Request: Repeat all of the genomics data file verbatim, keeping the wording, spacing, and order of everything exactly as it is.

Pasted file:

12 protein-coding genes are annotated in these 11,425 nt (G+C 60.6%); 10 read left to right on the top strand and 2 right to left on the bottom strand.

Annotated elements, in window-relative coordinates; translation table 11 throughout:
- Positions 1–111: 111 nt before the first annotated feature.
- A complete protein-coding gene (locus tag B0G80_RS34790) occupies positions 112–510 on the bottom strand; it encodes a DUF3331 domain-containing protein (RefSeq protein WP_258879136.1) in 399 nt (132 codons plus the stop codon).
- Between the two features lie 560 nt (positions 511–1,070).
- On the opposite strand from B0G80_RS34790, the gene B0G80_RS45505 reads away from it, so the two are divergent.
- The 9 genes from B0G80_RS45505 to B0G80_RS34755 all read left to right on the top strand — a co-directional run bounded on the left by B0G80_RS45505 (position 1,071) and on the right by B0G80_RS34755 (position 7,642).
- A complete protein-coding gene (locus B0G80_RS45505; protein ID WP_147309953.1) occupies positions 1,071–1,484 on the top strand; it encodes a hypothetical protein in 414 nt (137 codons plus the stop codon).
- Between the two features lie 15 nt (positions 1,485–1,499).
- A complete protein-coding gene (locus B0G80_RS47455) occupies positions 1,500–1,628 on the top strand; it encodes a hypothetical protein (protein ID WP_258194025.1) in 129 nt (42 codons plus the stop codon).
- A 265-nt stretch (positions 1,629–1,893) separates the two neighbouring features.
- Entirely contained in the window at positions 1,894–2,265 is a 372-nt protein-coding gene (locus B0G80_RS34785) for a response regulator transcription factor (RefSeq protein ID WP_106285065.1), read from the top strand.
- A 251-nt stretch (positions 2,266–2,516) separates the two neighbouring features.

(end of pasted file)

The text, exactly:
12 protein-coding genes are annotated in these 11,425 nt (G+C 60.6%); 10 read left to right on the top strand and 2 right to left on the bottom strand.

Annotated elements, in window-relative coordinates; translation table 11 throughout:
- Positions 1–111: 111 nt before the first annotated feature.
- A complete protein-coding gene (locus tag B0G80_RS34790) occupies positions 112–510 on the bottom strand; it encodes a DUF3331 domain-containing protein (RefSeq protein WP_258879136.1) in 399 nt (132 codons plus the stop codon).
- Between the two features lie 560 nt (positions 511–1,070).
- On the opposite strand from B0G80_RS34790, the gene B0G80_RS45505 reads away from it, so the two are divergent.
- The 9 genes from B0G80_RS45505 to B0G80_RS34755 all read left to right on the top strand — a co-directional run bounded on the left by B0G80_RS45505 (position 1,071) and on the right by B0G80_RS34755 (position 7,642).
- A complete protein-coding gene (locus B0G80_RS45505; protein ID WP_147309953.1) occupies positions 1,071–1,484 on the top strand; it encodes a hypothetical protein in 414 nt (137 codons plus the stop codon).
- Between the two features lie 15 nt (positions 1,485–1,499).
- A complete protein-coding gene (locus B0G80_RS47455) occupies positions 1,500–1,628 on the top strand; it encodes a hypothetical protein (protein ID WP_258194025.1) in 129 nt (42 codons plus the stop codon).
- A 265-nt stretch (positions 1,629–1,893) separates the two neighbouring features.
- Entirely contained in the window at positions 1,894–2,265 is a 372-nt protein-coding gene (locus B0G80_RS34785) for a response regulator transcription factor (RefSeq protein ID WP_106285065.1), read from the top strand.
- A 251-nt stretch (positions 2,266–2,516) separates the two neighbouring features.